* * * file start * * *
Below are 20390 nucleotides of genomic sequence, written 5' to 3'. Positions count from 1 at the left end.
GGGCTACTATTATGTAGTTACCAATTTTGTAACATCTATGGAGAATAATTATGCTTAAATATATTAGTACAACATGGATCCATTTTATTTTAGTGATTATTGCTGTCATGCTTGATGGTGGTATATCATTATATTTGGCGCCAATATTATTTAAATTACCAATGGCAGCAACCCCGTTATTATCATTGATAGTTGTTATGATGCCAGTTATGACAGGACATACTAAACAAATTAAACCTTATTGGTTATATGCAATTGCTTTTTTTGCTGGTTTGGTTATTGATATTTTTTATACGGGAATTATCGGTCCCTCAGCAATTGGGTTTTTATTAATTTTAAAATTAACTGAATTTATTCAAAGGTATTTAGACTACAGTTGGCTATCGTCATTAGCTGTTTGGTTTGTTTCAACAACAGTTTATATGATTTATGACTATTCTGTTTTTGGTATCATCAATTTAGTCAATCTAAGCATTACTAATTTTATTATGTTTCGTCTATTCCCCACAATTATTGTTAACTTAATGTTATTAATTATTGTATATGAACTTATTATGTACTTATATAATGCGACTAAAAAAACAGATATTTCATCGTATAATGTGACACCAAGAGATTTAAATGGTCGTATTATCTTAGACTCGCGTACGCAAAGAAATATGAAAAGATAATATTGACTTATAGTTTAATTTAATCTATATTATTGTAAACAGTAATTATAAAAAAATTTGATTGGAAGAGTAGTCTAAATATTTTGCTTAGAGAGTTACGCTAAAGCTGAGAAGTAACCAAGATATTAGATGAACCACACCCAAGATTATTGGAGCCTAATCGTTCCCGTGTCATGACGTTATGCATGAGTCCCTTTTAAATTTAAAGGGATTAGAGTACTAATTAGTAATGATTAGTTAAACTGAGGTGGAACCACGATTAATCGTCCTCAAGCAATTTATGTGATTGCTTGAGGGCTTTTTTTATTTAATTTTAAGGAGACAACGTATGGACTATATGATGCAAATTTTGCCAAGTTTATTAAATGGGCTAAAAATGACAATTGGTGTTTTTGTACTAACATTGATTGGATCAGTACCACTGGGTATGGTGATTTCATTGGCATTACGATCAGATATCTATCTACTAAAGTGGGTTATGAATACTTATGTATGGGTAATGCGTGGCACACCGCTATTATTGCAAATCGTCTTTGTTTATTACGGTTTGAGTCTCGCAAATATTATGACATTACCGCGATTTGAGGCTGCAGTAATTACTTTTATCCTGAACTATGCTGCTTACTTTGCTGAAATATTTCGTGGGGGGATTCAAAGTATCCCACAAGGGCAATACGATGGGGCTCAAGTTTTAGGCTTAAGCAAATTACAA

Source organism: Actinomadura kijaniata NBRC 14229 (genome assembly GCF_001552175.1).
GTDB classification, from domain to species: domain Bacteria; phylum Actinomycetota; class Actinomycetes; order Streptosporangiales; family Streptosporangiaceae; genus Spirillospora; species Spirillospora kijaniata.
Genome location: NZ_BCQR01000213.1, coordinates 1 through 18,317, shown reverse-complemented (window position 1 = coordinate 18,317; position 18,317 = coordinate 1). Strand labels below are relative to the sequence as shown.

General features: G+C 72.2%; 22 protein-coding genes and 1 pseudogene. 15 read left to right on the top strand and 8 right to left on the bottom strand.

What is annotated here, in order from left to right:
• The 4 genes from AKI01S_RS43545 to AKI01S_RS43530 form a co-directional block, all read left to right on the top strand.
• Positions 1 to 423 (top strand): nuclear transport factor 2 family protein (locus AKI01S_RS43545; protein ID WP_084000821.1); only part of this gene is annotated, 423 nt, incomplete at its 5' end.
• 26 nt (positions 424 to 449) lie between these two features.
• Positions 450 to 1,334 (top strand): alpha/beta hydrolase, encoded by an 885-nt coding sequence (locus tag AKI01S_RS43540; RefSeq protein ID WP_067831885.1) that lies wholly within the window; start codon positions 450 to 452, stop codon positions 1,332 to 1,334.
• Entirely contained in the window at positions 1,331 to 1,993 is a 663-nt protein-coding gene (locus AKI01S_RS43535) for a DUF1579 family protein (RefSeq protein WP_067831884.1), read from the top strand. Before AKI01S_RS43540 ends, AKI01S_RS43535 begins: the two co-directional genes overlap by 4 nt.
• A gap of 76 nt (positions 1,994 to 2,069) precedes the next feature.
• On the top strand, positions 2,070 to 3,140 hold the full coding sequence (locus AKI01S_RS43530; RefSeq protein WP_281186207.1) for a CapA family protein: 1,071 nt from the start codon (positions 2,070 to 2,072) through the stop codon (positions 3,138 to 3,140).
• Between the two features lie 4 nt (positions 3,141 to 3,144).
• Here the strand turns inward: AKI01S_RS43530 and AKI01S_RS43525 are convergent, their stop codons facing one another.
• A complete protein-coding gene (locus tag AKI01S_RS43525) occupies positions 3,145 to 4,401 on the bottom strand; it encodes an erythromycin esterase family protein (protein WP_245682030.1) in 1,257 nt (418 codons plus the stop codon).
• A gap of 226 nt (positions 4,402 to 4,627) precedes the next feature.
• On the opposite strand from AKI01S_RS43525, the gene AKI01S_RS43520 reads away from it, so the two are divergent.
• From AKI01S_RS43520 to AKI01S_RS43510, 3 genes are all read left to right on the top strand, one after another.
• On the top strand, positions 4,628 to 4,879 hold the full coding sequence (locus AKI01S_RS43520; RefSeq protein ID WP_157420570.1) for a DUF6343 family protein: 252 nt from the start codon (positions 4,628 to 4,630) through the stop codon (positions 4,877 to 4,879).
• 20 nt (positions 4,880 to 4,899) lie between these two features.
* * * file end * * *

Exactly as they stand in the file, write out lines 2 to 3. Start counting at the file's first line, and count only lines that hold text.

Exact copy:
GGGCTACTATTATGTAGTTACCAATTTTGTAACATCTATGGAGAATAATTATGCTTAAATATATTAGTACAACATGGATCCATTTTATTTTAGTGATTATTGCTGTCATGCTTGATGGTGGTATATCATTATATTTGGCGCCAATATTATTTAAATTACCAATGGCAGCAACCCCGTTATTATCATTGATAGTTGTTATGATGCCAGTTATGACAGGACATACTAAACAAATTAAACCTTATTGGTTATATGCAATTGCTTTTTTTGCTGGTTTGGTTATTGATATTTTTTATACGGGAATTATCGGTCCCTCAGCAATTGGGTTTTTATTAATTTTAAAATTAACTGAATTTATTCAAAGGTATTTAGACTACAGTTGGCTATCGTCATTAGCTGTTTGGTTTGTTTCAACAACAGTTTATATGATTTATGACTATTCTGTTTTTGGTATCATCAATTTAGTCAATCTAAGCATTACTAATTTTATTATGTTTCGTCTATTCCCCACAATTATTGTTAACTTAATGTTATTAATTATTGTATATGAACTTATTATGTACTTATATAATGCGACTAAAAAAACAGATATTTCATCGTATAATGTGACACCAAGAGATTTAAATGGTCGTATTATCTTAGACTCGCGTACGCAAAGAAATATGAAAAGATAATATTGACTTATAGTTTAATTTAATCTATATTATTGTAAACAGTAATTATAAAAAAATTTGATTGGAAGAGTAGTCTAAATATTTTGCTTAGAGAGTTACGCTAAAGCTGAGAAGTAACCAAGATATTAGATGAACCACACCCAAGATTATTGGAGCCTAATCGTTCCCGTGTCATGACGTTATGCATGAGTCCCTTTTAAATTTAAAGGGATTAGAGTACTAATTAGTAATGATTAGTTAAACTGAGGTGGAACCACGATTAATCGTCCTCAAGCAATTTATGTGATTGCTTGAGGGCTTTTTTTATTTAATTTTAAGGAGACAACGTATGGACTATATGATGCAAATTTTGCCAAGTTTATTAAATGGGCTAAAAATGACAATTGGTGTTTTTGTACTAACATTGATTGGATCAGTACCACTGGGTATGGTGATTTCATTGGCATTACGATCAGATATCTATCTACTAAAGTGGGTTATGAATACTTATGTATGGGTAATGCGTGGCACACCGCTATTATTGCAAATCGTCTTTGTTTATTACGGTTTGAGTCTCGCAAATATTATGACATTACCGCGATTTGAGGCTGCAGTAATTACTTTTATCCTGAACTATGCTGCTTACTTTGCTGAAATATTTCGTGGGGGGATTCAAAGTATCCCACAAGGGCAATACGATGGGGCTCAAGTTTTAGGCTTAAGCAAATTACAA

Source organism: Actinomadura kijaniata NBRC 14229 (genome assembly GCF_001552175.1).